02 September 2015

GenCon with Geeklets, Part 3 (Big Kids)

This is part 3 in a series of posts about navigating GenCon with geek kids. Part 1 (General Advice) is here. Part 2 (infants and toddlers) is here.

Big Kid Badges:

Two years ago Girl Scouts of Central Indiana were still hosting events at GenCon, and registration came with a 4-day badge, so Cups was upgraded for cheap. Last year and this year there were no Girl Scout events, so we had to decide whether to spring for a badge for her or not. Kids over 8 must have a badge per GenCon policy. Cups (age 8) did enough this year that we got a badge's worth of entertainment out of her. Your child's mileage may vary.

Without a full badge, kids aren't supposed to be able to participate in non-KID tagged events, so if your Big Kid is planning to play Big Games you'll want to consider it. However, there is no discount so you're looking at $80 for a 4-day badge or $45 for a single day on preregistration. If you want to just try it out, then I'd recommend a Family Fun Day package, which is $35 total for up to 4 single-day Sunday badges. This is also a good option for groups who aren't wanting to commit to the full GenCon experience. That said, not everyone is a stickler on official badges for kids -- but the registration system is, so somebody needs a badge to preregister for events and I'd recommend playing it by the rules.


Games for kids are easier to find than games for littles; I find that gamer kids tend to function a category higher than what's printed on the box. Demos are really important here, in order to get a handle on whether the rules complexity is right for your kid or not, and in the 6-8 range your kid is generally old enough to sit for demos themselves. Encourage your Big Kid to interact with dealers, ask questions, and assess the games they're playing. Set some ground rules before you go into the dealer's hall or demo rooms -- some games may be in the demo/beta stage (and you can't fund everything that looks cool on Kickstarter) while others may fall into the "we can't buy every game in the con" rule. Our kids work on a budget system (it's educational and entertaining to watch them try to math) but whatever works for your family, just set expectations in advance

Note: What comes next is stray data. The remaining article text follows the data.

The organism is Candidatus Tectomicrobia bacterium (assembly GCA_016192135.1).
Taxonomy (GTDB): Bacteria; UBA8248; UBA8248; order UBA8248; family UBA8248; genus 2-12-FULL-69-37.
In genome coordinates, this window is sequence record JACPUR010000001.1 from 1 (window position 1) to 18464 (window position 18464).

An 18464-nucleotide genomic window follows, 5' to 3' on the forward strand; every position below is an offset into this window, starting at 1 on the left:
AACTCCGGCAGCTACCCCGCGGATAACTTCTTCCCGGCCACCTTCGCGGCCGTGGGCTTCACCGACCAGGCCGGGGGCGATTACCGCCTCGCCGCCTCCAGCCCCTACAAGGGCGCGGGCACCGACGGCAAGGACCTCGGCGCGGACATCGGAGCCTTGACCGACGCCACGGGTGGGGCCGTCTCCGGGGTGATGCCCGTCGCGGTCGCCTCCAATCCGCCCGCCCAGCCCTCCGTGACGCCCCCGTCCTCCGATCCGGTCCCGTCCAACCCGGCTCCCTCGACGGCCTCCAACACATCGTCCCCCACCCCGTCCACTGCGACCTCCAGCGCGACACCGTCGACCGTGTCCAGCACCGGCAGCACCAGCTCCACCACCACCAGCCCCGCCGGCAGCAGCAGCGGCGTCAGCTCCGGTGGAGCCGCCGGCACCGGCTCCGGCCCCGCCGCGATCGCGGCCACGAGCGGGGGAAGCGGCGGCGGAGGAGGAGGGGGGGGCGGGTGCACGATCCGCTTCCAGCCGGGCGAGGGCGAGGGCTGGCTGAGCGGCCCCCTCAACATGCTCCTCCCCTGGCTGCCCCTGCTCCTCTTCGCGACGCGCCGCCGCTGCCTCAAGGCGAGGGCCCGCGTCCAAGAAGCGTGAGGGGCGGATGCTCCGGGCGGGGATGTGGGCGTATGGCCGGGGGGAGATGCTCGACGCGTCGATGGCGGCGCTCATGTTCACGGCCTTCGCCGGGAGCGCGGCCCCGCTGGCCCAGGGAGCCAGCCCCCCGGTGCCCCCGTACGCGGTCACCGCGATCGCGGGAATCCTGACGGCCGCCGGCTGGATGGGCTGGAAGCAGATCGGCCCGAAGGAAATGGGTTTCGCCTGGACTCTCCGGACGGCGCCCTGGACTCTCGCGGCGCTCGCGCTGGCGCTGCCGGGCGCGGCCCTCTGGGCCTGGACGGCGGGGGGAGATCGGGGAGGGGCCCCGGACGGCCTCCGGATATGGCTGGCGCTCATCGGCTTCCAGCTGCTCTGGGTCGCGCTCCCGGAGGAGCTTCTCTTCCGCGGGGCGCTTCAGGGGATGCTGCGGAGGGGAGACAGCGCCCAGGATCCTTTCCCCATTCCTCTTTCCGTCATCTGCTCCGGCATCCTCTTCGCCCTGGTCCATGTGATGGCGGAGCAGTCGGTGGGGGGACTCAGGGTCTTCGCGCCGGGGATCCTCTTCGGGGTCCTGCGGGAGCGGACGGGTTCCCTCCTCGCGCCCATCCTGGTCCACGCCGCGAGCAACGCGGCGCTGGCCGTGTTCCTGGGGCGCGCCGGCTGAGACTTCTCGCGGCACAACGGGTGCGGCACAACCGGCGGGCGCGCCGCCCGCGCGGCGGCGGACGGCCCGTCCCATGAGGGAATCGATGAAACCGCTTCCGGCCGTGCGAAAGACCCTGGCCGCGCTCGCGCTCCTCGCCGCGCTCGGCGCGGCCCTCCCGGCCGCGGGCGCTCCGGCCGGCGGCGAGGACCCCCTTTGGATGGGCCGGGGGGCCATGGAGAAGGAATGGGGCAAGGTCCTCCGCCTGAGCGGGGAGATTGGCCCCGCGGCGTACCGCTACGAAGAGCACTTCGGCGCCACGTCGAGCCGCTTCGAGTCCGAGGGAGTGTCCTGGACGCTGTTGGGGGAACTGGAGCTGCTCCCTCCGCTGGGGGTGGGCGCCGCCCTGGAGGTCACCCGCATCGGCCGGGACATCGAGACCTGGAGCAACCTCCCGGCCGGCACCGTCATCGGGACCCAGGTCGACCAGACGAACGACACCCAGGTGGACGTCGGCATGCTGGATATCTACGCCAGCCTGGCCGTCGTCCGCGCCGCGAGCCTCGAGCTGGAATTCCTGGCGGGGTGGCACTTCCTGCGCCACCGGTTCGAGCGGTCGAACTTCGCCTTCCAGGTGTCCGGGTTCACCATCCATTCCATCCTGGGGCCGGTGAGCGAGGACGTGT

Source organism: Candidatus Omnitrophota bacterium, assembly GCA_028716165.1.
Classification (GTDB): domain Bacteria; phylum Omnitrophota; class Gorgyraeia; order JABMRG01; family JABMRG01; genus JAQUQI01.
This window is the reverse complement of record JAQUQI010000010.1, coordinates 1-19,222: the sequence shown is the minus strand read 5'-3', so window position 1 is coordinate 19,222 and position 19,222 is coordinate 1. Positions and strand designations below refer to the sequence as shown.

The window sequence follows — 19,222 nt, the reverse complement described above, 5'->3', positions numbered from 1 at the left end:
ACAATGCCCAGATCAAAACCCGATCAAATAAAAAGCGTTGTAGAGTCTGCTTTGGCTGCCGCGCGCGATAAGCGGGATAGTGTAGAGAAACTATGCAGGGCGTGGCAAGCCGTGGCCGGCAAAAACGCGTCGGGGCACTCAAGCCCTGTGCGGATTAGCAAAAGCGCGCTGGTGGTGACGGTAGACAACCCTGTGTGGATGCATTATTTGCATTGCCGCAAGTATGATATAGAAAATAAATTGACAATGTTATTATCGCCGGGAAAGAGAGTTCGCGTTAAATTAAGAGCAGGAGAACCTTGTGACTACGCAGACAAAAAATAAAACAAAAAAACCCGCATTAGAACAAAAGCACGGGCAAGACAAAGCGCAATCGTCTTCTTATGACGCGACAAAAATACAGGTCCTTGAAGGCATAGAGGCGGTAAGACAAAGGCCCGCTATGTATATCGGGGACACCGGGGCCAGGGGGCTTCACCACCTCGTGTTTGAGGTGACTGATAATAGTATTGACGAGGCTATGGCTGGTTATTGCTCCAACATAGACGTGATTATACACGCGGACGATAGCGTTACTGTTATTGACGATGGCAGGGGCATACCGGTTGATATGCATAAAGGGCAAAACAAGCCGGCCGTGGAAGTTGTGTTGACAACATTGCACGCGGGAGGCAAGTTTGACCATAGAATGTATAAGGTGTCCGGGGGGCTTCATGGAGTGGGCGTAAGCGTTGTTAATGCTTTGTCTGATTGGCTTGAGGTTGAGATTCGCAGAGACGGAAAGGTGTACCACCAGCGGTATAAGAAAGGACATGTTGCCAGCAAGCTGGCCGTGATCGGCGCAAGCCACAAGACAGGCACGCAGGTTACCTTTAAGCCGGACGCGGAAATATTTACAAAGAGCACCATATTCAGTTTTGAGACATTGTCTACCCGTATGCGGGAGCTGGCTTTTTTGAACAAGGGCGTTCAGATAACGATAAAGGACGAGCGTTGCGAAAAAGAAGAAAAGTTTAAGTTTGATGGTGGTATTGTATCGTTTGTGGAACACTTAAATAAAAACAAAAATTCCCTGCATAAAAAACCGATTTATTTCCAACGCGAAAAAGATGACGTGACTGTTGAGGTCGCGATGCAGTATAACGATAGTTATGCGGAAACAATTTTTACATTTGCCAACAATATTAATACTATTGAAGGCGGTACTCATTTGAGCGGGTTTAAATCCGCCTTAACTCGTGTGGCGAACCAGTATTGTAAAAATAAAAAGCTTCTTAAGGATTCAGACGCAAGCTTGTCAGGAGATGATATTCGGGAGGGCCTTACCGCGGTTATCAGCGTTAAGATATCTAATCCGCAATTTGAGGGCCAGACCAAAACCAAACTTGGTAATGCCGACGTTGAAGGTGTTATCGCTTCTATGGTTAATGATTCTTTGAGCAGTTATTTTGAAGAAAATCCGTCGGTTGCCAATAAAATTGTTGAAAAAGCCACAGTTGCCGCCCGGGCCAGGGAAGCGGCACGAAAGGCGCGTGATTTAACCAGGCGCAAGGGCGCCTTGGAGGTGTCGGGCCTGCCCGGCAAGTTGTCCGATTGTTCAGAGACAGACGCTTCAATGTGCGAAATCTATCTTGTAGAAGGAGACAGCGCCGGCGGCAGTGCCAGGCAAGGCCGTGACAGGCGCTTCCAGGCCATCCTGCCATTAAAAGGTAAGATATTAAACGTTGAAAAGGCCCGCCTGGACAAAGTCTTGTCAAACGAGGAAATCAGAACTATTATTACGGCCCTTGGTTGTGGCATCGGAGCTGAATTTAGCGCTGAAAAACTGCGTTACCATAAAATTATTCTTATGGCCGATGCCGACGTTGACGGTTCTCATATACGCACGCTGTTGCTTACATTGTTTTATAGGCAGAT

Cups pitches a new Skylander

Depending on your Big Kid's interests (we have a comic book nerd), you may find some things to their liking in Artists' Alley as well. If your Big Kid has a particular comic or collection they enjoy, it's worth checking to see if someone related to that is going to be exhibiting. There's one important thing to know about Artists' Alley: unlike the rest of the vendor hall, it works on a centralized cash register system. If you are making a purchase from one of the artists exhibiting, you'll get a billing slip from them that you take to the central kiosk. You wait in line there to pay your total, then take the stamped slip back to the artist and get your goods. Sometimes the lines are long, so keep this in mind and if you're moving fast or very tired you may want to plan to come back later.

Keep in mind that Artists' Alley hosts all kinds of art, so you may find yourself needing to explain some of the finer points of anatomy to your Big Kid (in our case, it was why someone had put sticker pasties on the display). Come prepared. In fact, you should probably come prepared to deal with questions and commentary in general if you are bringing your Big Kid to a con; cosplayers are a diverse lot. Also bear in mind that anything you say may very well be repeated to a complete stranger at full volume ("My mom says I'm not old enough to wear just underpants in public"), so practice your good manners.

Pathfinder Kids Track